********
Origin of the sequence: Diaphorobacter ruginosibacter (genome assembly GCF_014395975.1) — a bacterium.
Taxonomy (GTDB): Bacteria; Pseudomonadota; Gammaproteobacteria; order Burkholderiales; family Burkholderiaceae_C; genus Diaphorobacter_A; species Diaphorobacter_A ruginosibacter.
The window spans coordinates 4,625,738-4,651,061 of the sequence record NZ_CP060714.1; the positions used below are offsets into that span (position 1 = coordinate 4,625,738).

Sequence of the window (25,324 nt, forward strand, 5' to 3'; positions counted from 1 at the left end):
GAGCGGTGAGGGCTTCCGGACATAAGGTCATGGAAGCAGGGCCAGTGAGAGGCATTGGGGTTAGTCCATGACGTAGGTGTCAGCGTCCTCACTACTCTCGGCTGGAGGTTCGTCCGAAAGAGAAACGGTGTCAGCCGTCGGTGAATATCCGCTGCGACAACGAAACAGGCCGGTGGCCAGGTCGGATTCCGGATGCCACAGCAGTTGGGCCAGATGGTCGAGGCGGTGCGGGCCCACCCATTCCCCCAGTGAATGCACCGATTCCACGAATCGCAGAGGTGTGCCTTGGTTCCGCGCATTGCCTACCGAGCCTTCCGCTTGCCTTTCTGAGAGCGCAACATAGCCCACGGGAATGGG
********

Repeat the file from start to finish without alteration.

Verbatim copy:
Origin of the sequence: Diaphorobacter ruginosibacter (genome assembly GCF_014395975.1) — a bacterium.
Taxonomy (GTDB): Bacteria; Pseudomonadota; Gammaproteobacteria; order Burkholderiales; family Burkholderiaceae_C; genus Diaphorobacter_A; species Diaphorobacter_A ruginosibacter.
The window spans coordinates 4,625,738-4,651,061 of the sequence record NZ_CP060714.1; the positions used below are offsets into that span (position 1 = coordinate 4,625,738).

Sequence of the window (25,324 nt, forward strand, 5' to 3'; positions counted from 1 at the left end):
GAGCGGTGAGGGCTTCCGGACATAAGGTCATGGAAGCAGGGCCAGTGAGAGGCATTGGGGTTAGTCCATGACGTAGGTGTCAGCGTCCTCACTACTCTCGGCTGGAGGTTCGTCCGAAAGAGAAACGGTGTCAGCCGTCGGTGAATATCCGCTGCGACAACGAAACAGGCCGGTGGCCAGGTCGGATTCCGGATGCCACAGCAGTTGGGCCAGATGGTCGAGGCGGTGCGGGCCCACCCATTCCCCCAGTGAATGCACCGATTCCACGAATCGCAGAGGTGTGCCTTGGTTCCGCGCATTGCCTACCGAGCCTTCCGCTTGCCTTTCTGAGAGCGCAACATAGCCCACGGGAATGGG